“You” fans had a love-hate relationship with Joe Goldberg (Penn Badgley) throughout Season 1, as they watched the super-charming bookstore manager go around killing people in a disastrous manner that was all in the name of love, kinda. And because Joe is so sweet and cute — when he’s not being totally crazy — a few viewers veered off more into the “love” than “hate” territory, with some even tweeting out requests for Joe to “kidnap” them.
When TheWrap sat down to talk with James Scully, who is joining the cast for the show’s just-launched second season, we asked him if he too, is a Joe sympathizer. The answer was complicated and reveals just a bit about how intimate a relationship his character, Forty Quinn, has with Joe in “You” Season 2.
“It’s hard for me now, having done the show and shot the show, to sort of separate Penn and Joe from each other,” the “Heathers” alum told us in an interview, which you can view in the video above. “We spent a lot of time together on set and — without spoiling anything — I’ll say Forty and Joe get VERY close in the second season.”
“So, you know, am I a fan of Joe? No, probably not, right?” Scully says with a laugh. The actor considers Badgley to be the perfect person to play this role because he’s aware that everything his character does is awful.
“So it’s hard, because he is what makes that character so lovable and redeemable, because, again, you could not find someone who is more different than the character he is playing. They’re both sweet, and quiet, and bookish, but that’s pretty much where the similarities end, right? Thank goodness!”
Scully’s character Forty is one of the new people Joe (who goes by “Will” now) meets when he relocates to Los Angeles from New York City at the start of the season. And Forty is the brother of Love, Joe’s –er, WILL’s, love interest for the new season. Netflix has described the character as “confident, opinionated, and privileged.”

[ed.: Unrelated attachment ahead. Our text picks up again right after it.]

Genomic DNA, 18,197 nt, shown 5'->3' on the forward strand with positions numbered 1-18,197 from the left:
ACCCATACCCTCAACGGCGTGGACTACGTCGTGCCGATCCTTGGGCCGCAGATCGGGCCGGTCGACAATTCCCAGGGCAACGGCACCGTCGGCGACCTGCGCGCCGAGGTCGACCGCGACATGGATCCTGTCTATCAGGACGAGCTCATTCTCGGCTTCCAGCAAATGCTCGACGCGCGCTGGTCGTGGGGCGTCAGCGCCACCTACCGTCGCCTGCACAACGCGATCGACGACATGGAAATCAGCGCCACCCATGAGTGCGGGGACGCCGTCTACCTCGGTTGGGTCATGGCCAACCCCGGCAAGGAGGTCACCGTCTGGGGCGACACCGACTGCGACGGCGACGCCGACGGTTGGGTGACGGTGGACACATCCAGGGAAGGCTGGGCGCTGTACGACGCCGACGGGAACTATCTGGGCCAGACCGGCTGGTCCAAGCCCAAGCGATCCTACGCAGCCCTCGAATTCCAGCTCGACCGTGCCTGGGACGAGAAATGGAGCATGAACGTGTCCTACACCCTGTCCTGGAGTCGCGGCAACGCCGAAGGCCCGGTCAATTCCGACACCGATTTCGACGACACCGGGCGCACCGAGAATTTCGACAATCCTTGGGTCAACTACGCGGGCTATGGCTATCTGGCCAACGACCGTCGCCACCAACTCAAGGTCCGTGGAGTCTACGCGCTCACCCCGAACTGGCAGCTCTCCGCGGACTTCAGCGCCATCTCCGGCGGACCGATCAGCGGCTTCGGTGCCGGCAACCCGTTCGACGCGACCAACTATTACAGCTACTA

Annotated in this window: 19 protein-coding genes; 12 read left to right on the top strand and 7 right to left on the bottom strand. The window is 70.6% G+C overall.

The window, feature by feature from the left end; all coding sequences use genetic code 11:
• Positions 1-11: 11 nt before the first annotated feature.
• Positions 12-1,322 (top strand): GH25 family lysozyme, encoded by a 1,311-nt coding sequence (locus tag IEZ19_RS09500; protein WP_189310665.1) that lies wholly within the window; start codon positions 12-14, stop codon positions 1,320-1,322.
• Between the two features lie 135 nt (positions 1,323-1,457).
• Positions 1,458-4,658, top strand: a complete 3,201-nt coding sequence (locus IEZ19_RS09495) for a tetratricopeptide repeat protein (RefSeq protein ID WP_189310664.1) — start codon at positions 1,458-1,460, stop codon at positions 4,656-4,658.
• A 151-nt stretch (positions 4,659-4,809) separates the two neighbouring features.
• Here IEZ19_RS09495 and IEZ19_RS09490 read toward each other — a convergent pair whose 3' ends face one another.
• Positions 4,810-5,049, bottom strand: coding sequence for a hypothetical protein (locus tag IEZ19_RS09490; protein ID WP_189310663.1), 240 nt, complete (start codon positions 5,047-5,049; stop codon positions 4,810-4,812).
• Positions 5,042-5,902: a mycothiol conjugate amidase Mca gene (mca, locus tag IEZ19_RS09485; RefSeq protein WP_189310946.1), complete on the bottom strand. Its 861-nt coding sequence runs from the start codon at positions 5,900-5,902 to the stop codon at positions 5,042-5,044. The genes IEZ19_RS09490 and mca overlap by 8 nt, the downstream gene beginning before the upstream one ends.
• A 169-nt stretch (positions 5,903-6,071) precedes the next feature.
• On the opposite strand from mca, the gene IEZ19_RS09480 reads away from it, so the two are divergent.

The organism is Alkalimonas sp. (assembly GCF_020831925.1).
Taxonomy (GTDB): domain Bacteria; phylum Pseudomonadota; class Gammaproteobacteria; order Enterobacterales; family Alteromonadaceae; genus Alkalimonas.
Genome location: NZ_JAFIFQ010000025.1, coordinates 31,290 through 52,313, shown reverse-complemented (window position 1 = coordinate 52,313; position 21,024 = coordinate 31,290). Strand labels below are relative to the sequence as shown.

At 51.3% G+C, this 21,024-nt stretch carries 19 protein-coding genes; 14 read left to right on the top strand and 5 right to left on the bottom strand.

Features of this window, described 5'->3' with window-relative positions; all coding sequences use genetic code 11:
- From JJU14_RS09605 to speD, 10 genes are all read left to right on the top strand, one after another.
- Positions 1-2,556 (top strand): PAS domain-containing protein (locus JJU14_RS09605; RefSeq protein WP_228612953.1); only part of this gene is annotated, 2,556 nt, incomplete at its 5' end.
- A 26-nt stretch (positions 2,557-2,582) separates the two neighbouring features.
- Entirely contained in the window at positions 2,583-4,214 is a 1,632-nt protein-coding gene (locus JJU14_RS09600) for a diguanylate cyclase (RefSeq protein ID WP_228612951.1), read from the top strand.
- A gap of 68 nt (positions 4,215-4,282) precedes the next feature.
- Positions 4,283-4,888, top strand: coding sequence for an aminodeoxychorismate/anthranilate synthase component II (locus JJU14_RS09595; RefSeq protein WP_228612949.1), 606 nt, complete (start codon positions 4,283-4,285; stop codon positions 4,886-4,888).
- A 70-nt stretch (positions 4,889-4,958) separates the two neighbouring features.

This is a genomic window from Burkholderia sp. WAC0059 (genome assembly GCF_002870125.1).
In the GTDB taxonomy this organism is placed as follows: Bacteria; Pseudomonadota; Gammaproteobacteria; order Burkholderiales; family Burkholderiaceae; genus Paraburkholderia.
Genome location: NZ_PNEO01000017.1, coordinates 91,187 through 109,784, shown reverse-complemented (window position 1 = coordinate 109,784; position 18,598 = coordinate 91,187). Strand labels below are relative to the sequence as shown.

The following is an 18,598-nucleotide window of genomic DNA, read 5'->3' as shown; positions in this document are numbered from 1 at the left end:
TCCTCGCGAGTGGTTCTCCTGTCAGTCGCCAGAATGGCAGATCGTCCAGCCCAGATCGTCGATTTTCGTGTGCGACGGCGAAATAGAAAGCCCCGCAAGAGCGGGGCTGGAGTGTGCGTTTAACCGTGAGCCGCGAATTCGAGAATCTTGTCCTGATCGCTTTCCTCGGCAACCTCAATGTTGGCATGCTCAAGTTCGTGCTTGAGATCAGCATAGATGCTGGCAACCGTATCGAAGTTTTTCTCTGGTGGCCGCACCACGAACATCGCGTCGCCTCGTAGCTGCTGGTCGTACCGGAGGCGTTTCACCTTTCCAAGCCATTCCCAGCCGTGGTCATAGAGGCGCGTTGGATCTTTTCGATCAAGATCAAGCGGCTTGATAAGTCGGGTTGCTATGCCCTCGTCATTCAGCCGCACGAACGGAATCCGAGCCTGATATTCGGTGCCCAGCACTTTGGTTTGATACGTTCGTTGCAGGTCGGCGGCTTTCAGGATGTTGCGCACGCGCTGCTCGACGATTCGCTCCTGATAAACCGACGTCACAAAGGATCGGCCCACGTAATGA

Here’s how Scully broke down Forty for us:
“The way I explain it is he’s like a 13-year-old boy trapped in like a full-grown man’s body. His parents have spoiled him rotten, they’ve maybe encouraged some of his more dangerous or self-destructive inclinations. So he can be a little tempestuous, as it were, a little confrontational, a little poorly behaved. But, like, at the center of him he really does just want to be loved and want to be understood and want to be a good friend. So I think that’s what we sort of see happening throughout the second season, is him like trying to fight the battle between his good inner nature and what he thinks people expect him to be.”
Watch TheWrap’s full interview with Scully above to hear his thoughts on the location change from NYC to LA for Season 2.
“You” Season 2 is streaming now on Netflix.